Can a Kohen Go to a Tzaddik’s Funeral?

Rabbi Avrohom Sebrow

The great Rishon Rabbeinu Chaim HaKohen once remarked that had he already been born when Rabbeinu Tam passed away, he would have become tamei and gone to his funeral. (Kesubos 103b, Tosfos D”H Oso) Granted, Rabbeinu Tam was a great tzaddik and talmid chacham, but Rabbeinu Chaim HaKohen was, in fact, a kohen. How could he come in close proximity to a meis? Kohanim are enjoined against becoming tamei even nowadays. Apparently, Rabbeinu Chaim HaKohen felt that since Rabbeinu Tam was the greatest sage of his generation, kohanim could attend his funeral. Still, the exact reasoning needs explanation. As an aside, it is interesting to note that Rabbeinu Tam’s piety is universally recognized by his very name. Most Rishonim are referred to by their first name with the honorific Rabbeinu appended to it. Other Rishonim are known by their acronyms. Rabbeinu Yaakov, on the other hand, is referred to as Rabbeinu Tam. The Torah describes Yaakov Avinu as “Ish tam,” and that title was applied by the populace to Rabbeinu Yaakov, who for generations has been called Rabbeinu Tam. Rav Yaakov Dov Biederman of Visegrad, in his commentary to the Toras Kohanim, writes that it was revealed to him in a dream that there is another reason why Rabbeinu Yaakov ben Meir, the grandson of Rashi, was destined to be known as “Rabbeinu Tam.” He instituted that a bride’s dowry should return to the father if the daughter dies within the first year of marriage. Consequently, the curse of “v’tam la’rik kochachem – your strength will be used up in vain” no longer applied. The Toras Kohanim explains that this curse – that a man will marry off his daughter with a very large dowry and his daughter will die even before the end of the sheva brachos – means that a father would then be totally bereft – of his daughter and his funds. But after Rabbeinu Tam’s ruling, if a kallah died during sheva brachos, her dowry would go back to her father and he could attempt to piece his life back together. Since Rabbeinu Yaakov’s enactment voided the curse of “v’tam la’rik kochachem” he was destined to be called “Rabbeinu Tam.

Why did Rabbeinu Chaim HaKohen feel it would have been permitted for him to attend Rabbeinu Tam’s funeral and become tamei meis? The Gemara says that on the day that Rebbe Yehuda HaNasi passed away, kedushah was annulled. Tosfos understand it to mean that Rebbe Yehuda HaNasi distanced himself from promiscuity to a degree that no one who lives after him will achieve. However, Rabbeinu Chaim HaKohen says that a precise reading of the Gemara leads to a different interpretation. Why does the Gemara say “on that day” sanctity was annulled? The Gemara should instead say “from that day on” sanctity was annulled. It must be that there was something special about the particular day that Rebbe died. What was it? On that day, the rabbis permitted kohanim to attend the funeral of Rebbe Yehuda HaNasi. Why would there be a permit to attend the funeral of a leader? One possible idea offered is that tzaddikim don’t generate tumah after they die. That would also explain how Eliyahu HaNavi, a kohen, was able to bury Rebbe Akiva. However, Rebbe Shlomo Kluger disagrees with this theory. Rabbeinu Chaim HaKohen based his novel interpretation on the fact that it was only on that particular day that sanctity was annulled. If it was true that tzaddikim don’t generate tumah after they die, it would be permitted for a kohen to visit the grave of a tzaddik forever and not only on that day. Hence, the allowance would be forever. Therefore, there must be a different reason for the permission for a kohen to attend the funeral of a tzaddik. The Ran suggests that it is based on the permit for a kohen to defile himself to bury a meis mitzvah, a person who has no one to bury him. In fact, that is why Eliyahu HaNavi was permitted to bury Rebbe Akiva. Since Rebbe Akiva was killed by the Roman government, the populace thought it would be deemed an act of rebellion to bury him. Hence, no one wanted to bury him. It was a bona fide situation of meis mitzvah. So too, the Ran argues, a tzaddik can never have enough people attending his funeral. Everyone should attend. So for every kohen, the tzaddik is considered a meis mitzvah, since every attendee performs a unique function and is required to attend; no one else can substitute and do that person’s mitzvah. However, as mentioned earlier, Tosfos disagree and say that kohanim may not defile themselves to attend a funeral of a tzaddik. Although, Rabbeinu Yitzchak opines that the Talmud Yerushalmi did permit kohanim to defile themselves with Rabbinic forms of impurity on the day that Rebbe Yehuda HaNasi died. (An example of a rabbinic form of impurity is walking through a beis haperas, a field that once contained a grave.) The Kitzur Shulchan Aruch writes, “There are those ignorant kohanim who are accustomed to visit the graves of tzaddikim. It is a mistake, and one needs to adjure them not to.” Likewise, the Divrei Yoel, while he was visiting Meron, would tell kohanim not to enter the building where Rebbe Shimon and his son are buried. Similarly, it seems from Rabbeinu Chaim HaKohen’s statement that he never actually used the permit he promulgated. He was just discussing a hypothetical situation if Rabbeinu Tam had lived in his lifetime.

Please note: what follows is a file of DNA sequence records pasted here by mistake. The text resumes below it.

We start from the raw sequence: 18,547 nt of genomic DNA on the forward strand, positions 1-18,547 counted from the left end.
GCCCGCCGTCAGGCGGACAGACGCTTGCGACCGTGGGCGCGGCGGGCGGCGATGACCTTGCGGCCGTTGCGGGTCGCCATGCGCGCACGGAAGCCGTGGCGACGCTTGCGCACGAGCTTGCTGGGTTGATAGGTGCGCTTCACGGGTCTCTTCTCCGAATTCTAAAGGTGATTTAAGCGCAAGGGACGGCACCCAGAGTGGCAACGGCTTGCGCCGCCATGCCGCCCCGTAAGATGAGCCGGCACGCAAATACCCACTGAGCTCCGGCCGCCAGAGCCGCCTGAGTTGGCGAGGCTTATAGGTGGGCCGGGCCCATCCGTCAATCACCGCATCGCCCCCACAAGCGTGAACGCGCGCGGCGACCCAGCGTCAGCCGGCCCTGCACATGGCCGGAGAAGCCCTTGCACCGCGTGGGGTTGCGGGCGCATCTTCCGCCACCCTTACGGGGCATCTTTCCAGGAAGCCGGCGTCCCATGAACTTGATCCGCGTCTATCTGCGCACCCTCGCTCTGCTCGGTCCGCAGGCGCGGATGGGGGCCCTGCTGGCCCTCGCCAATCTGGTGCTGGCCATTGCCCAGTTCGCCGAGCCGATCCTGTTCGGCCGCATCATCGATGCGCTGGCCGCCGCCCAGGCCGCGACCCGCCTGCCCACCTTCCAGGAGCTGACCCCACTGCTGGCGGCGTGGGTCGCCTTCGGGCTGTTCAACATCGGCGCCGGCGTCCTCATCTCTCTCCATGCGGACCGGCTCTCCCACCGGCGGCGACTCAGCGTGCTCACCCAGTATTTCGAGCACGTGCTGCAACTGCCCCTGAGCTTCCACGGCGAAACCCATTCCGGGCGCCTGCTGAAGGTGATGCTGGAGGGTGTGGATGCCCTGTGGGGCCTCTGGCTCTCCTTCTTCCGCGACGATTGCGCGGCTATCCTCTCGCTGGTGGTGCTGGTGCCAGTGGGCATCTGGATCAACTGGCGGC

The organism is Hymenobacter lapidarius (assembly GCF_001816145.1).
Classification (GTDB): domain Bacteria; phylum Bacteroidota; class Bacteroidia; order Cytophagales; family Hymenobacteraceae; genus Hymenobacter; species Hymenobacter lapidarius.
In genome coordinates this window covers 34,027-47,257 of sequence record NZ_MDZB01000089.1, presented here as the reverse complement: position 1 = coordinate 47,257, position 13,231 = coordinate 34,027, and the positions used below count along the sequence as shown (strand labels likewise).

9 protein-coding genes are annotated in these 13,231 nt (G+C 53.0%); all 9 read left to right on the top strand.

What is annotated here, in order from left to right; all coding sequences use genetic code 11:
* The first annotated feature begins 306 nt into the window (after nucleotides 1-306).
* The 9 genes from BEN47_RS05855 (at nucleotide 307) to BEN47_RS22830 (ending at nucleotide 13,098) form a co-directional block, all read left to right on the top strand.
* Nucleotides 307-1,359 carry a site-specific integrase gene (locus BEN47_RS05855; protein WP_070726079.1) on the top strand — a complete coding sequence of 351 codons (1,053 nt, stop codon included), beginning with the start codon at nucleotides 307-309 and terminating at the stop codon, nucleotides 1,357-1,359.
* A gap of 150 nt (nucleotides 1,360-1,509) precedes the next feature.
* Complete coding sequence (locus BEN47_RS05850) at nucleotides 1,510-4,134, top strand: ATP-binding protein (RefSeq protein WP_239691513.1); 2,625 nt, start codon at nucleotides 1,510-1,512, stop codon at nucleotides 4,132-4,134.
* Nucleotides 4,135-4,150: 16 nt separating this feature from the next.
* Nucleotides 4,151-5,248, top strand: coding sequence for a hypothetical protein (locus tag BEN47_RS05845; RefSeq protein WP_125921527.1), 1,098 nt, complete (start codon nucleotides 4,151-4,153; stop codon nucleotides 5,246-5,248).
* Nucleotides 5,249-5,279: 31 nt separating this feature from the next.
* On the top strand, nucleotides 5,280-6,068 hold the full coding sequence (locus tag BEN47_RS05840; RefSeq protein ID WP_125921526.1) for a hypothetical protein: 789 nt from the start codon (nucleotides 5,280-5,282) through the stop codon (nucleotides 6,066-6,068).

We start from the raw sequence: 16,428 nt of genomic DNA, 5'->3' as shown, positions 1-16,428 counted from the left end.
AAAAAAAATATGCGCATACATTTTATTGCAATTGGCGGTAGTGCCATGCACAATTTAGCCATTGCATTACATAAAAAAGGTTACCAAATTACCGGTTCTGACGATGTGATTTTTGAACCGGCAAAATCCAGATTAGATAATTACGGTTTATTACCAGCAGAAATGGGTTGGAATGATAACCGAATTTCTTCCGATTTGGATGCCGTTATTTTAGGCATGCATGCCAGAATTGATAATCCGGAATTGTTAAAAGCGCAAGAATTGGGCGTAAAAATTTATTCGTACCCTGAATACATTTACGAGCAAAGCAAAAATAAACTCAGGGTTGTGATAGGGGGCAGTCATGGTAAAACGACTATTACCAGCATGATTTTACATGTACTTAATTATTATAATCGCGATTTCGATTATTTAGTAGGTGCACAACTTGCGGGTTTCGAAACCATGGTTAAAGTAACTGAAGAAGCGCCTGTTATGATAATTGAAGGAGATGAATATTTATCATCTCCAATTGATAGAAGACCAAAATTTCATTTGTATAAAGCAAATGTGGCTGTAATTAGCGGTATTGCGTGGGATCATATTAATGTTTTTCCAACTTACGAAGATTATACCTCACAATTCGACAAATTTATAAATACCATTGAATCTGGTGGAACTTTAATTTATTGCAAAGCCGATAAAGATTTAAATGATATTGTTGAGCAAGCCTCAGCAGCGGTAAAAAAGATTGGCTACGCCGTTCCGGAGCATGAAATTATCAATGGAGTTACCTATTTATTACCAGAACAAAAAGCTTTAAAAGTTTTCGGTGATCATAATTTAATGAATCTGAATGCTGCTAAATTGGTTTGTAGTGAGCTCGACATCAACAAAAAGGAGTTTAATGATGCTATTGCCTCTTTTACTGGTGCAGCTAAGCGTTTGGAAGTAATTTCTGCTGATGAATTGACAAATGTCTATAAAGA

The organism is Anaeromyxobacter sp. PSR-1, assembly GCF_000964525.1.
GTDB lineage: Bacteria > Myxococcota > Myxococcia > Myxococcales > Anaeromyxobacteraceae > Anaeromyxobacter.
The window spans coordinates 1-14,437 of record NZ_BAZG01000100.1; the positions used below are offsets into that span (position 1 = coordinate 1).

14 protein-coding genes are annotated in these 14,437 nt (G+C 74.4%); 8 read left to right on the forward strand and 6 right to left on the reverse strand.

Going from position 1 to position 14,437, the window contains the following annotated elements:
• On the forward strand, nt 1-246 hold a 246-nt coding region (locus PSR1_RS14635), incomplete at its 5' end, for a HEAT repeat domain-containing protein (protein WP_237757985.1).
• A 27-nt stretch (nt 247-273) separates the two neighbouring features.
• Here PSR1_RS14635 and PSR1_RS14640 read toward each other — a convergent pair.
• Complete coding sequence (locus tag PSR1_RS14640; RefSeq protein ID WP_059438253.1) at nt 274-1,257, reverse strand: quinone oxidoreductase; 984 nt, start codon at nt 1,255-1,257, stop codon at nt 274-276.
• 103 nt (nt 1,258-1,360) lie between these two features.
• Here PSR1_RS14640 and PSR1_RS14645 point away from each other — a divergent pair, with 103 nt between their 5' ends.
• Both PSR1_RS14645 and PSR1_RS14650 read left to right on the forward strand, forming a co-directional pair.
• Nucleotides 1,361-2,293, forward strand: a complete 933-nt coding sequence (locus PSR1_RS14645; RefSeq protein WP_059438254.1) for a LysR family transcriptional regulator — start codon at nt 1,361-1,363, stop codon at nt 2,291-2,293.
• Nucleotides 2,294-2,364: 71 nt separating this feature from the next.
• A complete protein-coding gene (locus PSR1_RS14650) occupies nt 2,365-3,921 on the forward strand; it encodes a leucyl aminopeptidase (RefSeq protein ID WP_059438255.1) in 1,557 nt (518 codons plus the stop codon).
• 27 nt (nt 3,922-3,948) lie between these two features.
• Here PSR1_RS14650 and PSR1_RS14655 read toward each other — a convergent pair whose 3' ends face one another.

Rabbi Avrohom Sebrow is a rebbe at Yeshiva Ateres Shimon in Far Rockaway. In addition, Rabbi Sebrow leads a daf yomi chaburah at Eitz Chayim of Dogwood Park in West Hempstead, NY. He can be contacted at ASebrow@

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